Posts Tagged ‘Adam Dunn’

Over But Low 1

Posted: June 5, 2013 by Mauricio Rubio Jr. in Podcast
Tags: , , , , ,

GUESS WHO’S BACK GUYS

Andy and Moe make their comeback with special guest Rice Cube.

We talk:

  • Chicago White Sox and the Mariners play the longest game in podcast history
  • Emergency White Sox pitchers
  • Depressing baseball talk
  • Jeff Manto broke all of them
  • Especially Adam Dunn
  • Break
  • Rebuild it already
  • Jake Peavy is broken :’-(
  • DRAFT SPEAK
  • We or they?
  • Courtney Hawkins love
  • TRADEZ THEM ALL
  • Even Chris Sale tho?
  • BAI

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Go Go White Sox

Heading into the All-Star break, July is a perfect time for a battle of division deaders, albeit two very different divisions with two very different sets of circumstances.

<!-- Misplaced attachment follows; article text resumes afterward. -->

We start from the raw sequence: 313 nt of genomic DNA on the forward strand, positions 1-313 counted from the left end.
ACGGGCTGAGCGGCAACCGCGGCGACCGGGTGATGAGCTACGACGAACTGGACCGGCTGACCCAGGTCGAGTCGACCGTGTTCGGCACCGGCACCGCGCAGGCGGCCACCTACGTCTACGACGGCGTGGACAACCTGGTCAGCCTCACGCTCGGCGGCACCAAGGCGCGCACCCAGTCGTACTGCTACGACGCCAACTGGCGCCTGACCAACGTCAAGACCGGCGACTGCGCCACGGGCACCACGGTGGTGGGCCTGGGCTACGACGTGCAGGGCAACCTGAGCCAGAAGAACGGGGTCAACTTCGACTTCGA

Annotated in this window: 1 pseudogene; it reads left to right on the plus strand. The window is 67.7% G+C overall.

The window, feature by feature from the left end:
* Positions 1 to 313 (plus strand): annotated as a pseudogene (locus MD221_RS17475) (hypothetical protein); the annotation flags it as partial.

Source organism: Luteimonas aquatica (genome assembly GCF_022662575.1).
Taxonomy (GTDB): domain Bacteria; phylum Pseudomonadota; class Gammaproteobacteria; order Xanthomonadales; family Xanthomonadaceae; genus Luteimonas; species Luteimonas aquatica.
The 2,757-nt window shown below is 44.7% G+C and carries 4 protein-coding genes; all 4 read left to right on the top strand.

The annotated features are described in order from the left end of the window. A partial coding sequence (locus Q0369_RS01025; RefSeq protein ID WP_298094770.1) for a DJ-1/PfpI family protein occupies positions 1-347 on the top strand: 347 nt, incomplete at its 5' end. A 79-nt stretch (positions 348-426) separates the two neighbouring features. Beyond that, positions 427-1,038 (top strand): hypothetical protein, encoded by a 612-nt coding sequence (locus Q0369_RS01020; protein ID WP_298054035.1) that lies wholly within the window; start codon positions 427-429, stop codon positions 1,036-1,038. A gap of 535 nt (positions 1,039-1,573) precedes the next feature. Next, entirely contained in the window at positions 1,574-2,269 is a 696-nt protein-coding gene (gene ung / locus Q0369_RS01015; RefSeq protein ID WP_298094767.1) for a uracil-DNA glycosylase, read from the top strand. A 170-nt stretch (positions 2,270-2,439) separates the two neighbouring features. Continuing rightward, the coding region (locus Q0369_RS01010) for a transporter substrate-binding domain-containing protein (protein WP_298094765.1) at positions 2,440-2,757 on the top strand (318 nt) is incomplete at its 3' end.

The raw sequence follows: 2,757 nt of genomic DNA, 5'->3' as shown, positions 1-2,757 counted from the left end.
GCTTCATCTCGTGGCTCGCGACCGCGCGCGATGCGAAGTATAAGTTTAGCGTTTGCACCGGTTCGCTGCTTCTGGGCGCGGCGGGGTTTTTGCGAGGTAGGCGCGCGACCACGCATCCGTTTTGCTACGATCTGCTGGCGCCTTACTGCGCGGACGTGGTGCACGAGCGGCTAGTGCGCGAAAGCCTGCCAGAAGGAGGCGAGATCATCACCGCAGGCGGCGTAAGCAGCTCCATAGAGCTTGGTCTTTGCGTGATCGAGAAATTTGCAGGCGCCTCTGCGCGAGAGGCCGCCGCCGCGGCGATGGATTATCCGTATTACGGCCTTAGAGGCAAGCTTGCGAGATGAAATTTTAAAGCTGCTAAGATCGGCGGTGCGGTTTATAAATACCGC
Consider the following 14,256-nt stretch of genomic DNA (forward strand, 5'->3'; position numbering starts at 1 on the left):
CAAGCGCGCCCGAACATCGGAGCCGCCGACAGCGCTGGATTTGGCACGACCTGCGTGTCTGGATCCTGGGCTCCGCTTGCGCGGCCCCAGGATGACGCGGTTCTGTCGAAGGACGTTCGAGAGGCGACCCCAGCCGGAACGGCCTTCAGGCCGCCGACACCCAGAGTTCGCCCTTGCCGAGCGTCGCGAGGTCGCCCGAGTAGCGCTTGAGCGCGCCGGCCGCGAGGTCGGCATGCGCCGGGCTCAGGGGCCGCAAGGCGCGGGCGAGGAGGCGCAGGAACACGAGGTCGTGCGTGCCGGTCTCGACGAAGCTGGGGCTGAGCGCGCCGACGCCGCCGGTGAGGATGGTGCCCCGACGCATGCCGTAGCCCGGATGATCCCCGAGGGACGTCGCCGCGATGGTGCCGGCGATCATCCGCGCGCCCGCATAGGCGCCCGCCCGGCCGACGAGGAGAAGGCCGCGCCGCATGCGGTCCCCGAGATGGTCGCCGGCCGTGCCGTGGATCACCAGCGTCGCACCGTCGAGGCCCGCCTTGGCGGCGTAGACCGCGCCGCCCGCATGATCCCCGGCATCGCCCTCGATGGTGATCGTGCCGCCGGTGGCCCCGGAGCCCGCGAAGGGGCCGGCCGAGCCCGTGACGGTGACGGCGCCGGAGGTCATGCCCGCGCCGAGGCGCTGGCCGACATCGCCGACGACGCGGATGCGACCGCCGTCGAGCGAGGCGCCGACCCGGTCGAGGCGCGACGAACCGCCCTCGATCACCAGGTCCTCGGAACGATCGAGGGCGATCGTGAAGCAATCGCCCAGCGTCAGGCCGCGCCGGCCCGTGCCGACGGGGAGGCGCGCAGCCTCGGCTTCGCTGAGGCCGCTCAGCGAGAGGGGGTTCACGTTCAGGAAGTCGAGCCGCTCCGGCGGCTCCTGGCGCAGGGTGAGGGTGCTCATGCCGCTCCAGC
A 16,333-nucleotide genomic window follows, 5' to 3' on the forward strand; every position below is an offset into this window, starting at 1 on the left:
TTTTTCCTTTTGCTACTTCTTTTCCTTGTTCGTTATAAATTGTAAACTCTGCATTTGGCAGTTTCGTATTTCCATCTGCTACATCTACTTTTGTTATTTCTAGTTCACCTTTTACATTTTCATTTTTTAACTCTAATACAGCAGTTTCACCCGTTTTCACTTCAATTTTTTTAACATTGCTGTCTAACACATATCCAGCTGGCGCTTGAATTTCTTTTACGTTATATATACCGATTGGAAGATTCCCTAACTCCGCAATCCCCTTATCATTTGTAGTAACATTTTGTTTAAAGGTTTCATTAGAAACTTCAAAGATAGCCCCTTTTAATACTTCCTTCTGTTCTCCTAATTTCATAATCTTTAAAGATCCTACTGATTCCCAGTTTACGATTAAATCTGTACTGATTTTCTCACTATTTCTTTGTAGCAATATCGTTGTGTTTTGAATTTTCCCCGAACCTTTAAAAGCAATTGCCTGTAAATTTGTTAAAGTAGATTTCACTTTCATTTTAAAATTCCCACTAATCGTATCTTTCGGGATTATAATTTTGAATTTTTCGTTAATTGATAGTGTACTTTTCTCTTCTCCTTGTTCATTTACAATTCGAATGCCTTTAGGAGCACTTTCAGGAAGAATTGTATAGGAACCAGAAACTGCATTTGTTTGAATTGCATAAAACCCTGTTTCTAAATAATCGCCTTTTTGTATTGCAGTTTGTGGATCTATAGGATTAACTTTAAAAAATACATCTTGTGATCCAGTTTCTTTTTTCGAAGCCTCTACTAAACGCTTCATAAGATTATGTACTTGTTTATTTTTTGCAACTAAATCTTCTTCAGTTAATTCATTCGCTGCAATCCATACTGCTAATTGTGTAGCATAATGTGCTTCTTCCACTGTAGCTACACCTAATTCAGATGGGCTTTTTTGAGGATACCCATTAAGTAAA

Two-time defending American League Champions, Texas came to town sporting the league’s best record and plenty of confidence in their ability to power through the Sox and the rest of the AL again this year. The story coming in was supposed to be about Texas’ lineup, but with the recent addition of Kevin Youkilis at 3rd base, it’s the White Sox who are suddenly the offensive juggernaut. Taking nothing away from the Rangers, because they still have the league’s best lineup (and a first place team as Manager Ron Washington pointed out after the sweep was complete), but Robin Ventura has surprisingly assembled the right kind of lineup in a short amount of time in the South Side dugout. DeAza’s coming into his own leading off the order. Youkilis now overflows the 2 spot with veteran savvy and timely hitting. Adam Dunn/Paul Konerko has the potential to be the most productive 3-4 in the league. Batting 5th, Alex Rios has regained the form for which he was signed. The newly anointed most snubbed All-Star catcher, A.J Pierzynski has come into his own, and he wants to make a name for himself among White Sox greats when it’s all said and done. He’s got it in him batting 6th. Dayan Viciedo, Alexei Ramirez, and Gordon Beckham have been inconsistent at best, but if the three of them can regularly get it together at the bottom of the order, we’re looking at a force to be reckoned with all year. That being said…